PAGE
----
Mood Whiplash: The story is very fast paced and will instantly switch from dates to fights to the death to breakfast scenes.
Morphic Resonance: The dragon keeps her eyes, teeth, and reverse scale in her human form.
Multiple Endings: There are four endings: Two of them bad ends acquired before the climax, one is the good end and finally there's one that's also a bad end, but still completes the story as fully as the good end does.
At the end, if you choose Faithful, the hero slays the dragon without telling her he loved her. The story reveals that the mad dragon's fall was because of love. You're being faithful to the story, not the girl. You also get this ending if you protect her both times, but don't go on the date with her.
If you instead choose Unfaithful the protagonist says that this whole thing is stupid, attacks her 'reverse scale' like before, but this time he turns her into the hero's reward: A princess. You're being unfaithful to the story, not the girl.
If you don't protect her the first time, the dragonslayer simply kills her.
If you refuse to attack the armor and save the dragon after protecting her the first time, the armor declares the protagonist unfit to be the hero, kills him and goes to find a new hero.
Mundane Fantastic: "Oh, another dragon showed up huh? What a pain. I hope the stupid SDF takes care of this quickly."
Nameless Narrative: Nobody in the story gets a name. There's the protagonist, the dragon, the dragon slayer, the protagonist's mother and then minor things like the guys in armor.
Nigh Invulnerable: Only Fantasy can defeat Fantasy, so normal weaponry doesn't affect the dragon.
New Transfer Student: The dragon enters the protagonist's class apparently just to fulfill the cliché.
Older Than They Look: The protagonist's mother is an adult woman that looks younger than her son apart from her slouch and smoking.
Only Sane Man: The protagonist is the only normal person in the cast. His mother lusts for him, his classmates are stereotypical to the point of being insane, the dragon is a dragon and thinks differently from normal humans, and the soldiers join them at breakfast in their Powered Armor for some reason.
Our Dragons Are Different: Dragons are nigh invulnerable and capable of destroying a city on their own in moments. That's because only Fantasy can defeat a Fantasy, so when a Hero shows up they're guaranteed to lose.
Parents Walk In at the Worst Time: The mother walks in on the pair having sex the second time. As well as the aftermath of the first time, to say that the mother was angry would be an understatement.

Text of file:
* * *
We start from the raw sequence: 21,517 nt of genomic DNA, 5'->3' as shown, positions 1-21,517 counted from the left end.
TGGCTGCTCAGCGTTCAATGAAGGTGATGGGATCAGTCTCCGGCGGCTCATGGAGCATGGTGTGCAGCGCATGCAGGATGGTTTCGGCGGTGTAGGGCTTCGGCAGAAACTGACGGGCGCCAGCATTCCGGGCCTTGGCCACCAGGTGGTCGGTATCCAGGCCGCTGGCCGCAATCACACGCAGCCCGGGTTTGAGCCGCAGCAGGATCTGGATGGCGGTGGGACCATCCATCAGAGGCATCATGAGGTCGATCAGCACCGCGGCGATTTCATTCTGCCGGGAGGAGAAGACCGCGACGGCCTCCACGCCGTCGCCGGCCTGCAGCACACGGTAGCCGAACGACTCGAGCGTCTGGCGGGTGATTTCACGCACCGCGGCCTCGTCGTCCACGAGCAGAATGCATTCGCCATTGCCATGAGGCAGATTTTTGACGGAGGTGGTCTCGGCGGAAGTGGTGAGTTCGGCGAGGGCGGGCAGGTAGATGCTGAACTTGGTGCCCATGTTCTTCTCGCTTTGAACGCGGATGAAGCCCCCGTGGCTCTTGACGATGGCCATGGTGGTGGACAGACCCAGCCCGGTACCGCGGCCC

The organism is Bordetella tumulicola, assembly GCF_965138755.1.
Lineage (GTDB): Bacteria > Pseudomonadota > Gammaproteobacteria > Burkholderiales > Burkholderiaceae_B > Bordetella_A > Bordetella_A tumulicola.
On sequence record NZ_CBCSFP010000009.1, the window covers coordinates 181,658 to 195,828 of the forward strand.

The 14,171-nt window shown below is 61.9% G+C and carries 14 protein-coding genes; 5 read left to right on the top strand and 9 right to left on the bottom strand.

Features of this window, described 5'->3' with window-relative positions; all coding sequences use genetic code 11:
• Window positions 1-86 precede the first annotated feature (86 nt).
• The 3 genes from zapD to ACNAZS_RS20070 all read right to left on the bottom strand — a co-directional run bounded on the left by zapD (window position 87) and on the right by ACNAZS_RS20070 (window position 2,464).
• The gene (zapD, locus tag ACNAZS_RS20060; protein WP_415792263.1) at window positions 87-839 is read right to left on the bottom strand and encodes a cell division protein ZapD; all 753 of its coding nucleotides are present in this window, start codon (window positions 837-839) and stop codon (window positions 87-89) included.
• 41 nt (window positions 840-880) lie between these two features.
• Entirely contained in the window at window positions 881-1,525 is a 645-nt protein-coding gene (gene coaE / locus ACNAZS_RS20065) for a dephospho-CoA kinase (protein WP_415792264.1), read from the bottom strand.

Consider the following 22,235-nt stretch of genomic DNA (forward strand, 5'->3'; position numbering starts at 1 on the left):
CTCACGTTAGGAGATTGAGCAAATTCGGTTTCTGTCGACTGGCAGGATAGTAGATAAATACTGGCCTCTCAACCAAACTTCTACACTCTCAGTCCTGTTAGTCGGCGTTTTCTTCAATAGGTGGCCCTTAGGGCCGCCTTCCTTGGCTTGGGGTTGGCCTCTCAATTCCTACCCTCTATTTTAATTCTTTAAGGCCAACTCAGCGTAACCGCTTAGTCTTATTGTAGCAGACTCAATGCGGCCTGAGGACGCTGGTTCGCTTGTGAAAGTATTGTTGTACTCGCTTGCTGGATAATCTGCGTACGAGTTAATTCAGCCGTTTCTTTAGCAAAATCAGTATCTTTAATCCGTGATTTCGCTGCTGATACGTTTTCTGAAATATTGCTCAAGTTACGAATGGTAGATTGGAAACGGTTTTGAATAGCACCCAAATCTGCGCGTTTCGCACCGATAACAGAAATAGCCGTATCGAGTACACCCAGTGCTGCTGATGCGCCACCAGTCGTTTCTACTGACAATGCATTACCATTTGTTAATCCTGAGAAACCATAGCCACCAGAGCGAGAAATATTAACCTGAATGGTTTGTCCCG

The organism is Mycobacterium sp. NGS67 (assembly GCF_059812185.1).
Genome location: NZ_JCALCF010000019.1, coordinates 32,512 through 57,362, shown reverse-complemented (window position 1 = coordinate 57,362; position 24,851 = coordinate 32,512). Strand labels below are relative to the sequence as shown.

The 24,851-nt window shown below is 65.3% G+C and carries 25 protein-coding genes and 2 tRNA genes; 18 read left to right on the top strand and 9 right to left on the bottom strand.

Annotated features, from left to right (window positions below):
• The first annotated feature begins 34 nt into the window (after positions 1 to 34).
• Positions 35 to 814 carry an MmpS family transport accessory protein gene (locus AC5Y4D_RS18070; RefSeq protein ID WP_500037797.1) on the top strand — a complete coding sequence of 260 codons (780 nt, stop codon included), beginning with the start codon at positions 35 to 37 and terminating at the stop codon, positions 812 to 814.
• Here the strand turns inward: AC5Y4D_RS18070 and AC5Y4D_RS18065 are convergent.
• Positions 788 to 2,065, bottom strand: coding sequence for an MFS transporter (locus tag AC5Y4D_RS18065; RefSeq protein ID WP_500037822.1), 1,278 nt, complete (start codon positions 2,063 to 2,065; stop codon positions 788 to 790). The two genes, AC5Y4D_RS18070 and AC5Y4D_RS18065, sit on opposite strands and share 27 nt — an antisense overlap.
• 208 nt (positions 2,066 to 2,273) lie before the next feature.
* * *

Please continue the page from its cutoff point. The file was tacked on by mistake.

Powered Armor: The JSDF has some suits, but the technology's still rather primitive, and they are frequenly derisively referred to as "metal gorillas." The dragon slayer's armor, on the other hand, is much more advanced.
Demonbane is the kind of fantasy that beats a dragon.
Sir Swears-a-Lot: The protagonist was translated as being rather foul mouthed in order to get across his aggressive attitude.
Slasher Smile: The dragon's main smile is a grin that the protagonist really doesn't like. It's aggressive and reptilian looking.
Sleep Mode Size: The dragon turns herself into a human at the beginning to regain her power.
Stalker with a Crush: The dragon follows the protagonist every, enters his school and even moves into his house. Who's going to stop her? This is part and parcel of the natural all urge dragons feel to connect, and they cannot separate the idea of loving someone from wanting to either kill or devour them.
Standard Hero Reward: Discussed. The hero is supposed to slay the dragon and then get his princess as a reward. In the good ending, the protagonist decides to turn the dragon into the princess and end the story like that instead.
Technicolor Eyes: The protagonist and his mother have purple eyes. The dragon's eyes are a bright turquoise color.
Tsundere: The protagonist protests the dragon's actions a lot, but he seems fond of her in his own way and doesn't seem to like the idea of fighting her to the death.
Urban Fantasy: The story takes place in a city that is attacked by dragons about once a year.
Would Hit a Girl: The protagonist gets in a fight with the dragon at the beginning and blows a hole in her neck to end the fight. She shows up the next day anyway.
You Gotta Have Blue Hair: The protagonist's hair is a whitish shade and the dragon has pink hair. His MOTHER, however, does have blue hair.